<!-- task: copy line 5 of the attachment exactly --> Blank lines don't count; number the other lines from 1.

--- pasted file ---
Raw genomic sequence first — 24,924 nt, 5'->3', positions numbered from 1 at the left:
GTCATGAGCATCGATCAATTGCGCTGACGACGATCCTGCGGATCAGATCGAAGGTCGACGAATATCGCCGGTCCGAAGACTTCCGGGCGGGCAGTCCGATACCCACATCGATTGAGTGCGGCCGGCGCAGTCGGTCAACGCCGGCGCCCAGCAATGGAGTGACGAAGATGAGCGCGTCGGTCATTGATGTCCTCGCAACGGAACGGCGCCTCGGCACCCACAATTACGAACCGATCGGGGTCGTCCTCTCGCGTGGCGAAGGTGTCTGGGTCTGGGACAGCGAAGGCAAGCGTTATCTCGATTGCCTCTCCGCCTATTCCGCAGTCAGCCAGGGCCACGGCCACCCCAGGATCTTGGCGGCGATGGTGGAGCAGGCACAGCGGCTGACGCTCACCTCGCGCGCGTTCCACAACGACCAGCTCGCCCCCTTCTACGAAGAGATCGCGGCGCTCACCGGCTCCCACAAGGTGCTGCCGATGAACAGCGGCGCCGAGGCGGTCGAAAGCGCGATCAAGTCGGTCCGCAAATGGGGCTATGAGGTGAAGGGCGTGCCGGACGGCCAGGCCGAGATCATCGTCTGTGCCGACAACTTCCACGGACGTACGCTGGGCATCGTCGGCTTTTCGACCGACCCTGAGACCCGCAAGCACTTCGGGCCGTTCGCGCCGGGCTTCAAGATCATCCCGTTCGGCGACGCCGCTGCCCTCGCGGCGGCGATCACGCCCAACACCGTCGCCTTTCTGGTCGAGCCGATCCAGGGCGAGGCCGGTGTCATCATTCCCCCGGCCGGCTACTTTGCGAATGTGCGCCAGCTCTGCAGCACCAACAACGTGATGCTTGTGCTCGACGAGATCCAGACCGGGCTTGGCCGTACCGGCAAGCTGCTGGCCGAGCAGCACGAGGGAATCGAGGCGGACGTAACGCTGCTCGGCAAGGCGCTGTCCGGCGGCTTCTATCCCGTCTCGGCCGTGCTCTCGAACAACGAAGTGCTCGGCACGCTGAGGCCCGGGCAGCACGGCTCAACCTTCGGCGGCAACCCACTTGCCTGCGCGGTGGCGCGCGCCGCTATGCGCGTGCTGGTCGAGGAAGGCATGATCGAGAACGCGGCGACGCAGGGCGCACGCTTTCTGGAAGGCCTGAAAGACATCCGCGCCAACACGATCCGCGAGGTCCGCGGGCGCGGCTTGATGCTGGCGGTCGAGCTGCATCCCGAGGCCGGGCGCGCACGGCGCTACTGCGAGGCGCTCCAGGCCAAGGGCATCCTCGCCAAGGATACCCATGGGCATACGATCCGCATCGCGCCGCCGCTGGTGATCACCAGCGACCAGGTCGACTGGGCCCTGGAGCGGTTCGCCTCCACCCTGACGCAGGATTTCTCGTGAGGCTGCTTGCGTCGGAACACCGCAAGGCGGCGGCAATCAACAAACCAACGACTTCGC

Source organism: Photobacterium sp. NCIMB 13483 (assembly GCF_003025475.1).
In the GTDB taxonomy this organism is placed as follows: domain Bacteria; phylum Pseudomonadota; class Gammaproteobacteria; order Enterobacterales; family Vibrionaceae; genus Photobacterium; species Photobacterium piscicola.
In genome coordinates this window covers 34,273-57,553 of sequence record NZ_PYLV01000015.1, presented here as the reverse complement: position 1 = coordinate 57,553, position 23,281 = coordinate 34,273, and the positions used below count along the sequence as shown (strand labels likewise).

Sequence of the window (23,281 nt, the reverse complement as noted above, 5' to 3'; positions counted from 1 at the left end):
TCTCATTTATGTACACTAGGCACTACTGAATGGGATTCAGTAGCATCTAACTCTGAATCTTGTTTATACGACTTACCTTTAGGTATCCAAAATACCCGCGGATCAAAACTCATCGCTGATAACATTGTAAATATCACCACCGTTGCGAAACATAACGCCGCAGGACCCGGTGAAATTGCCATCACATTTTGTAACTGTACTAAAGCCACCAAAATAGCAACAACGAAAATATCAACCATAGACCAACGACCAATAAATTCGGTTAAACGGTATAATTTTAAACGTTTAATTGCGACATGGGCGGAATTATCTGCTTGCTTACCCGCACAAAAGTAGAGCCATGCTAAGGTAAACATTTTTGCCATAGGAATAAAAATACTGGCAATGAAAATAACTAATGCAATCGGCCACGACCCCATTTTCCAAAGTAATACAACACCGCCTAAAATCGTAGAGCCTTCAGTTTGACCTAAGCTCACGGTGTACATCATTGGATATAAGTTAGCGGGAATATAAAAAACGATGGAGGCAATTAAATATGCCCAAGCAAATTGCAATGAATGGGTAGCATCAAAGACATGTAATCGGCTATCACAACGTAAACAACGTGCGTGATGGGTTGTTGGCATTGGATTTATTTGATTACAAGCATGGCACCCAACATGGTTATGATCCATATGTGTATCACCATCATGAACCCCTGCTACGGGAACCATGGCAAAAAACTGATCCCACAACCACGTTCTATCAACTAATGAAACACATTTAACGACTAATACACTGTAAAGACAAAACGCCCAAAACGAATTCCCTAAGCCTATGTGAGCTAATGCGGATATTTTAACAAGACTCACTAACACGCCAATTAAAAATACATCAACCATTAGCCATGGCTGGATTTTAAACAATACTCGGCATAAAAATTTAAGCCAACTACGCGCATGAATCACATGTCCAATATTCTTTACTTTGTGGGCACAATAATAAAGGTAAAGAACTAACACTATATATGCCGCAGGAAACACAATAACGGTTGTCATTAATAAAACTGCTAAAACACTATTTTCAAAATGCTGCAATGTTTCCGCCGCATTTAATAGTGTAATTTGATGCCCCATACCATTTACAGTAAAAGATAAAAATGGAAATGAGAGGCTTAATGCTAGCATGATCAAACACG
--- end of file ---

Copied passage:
In genome coordinates this window covers 34,273-57,553 of sequence record NZ_PYLV01000015.1, presented here as the reverse complement: position 1 = coordinate 57,553, position 23,281 = coordinate 34,273, and the positions used below count along the sequence as shown (strand labels likewise).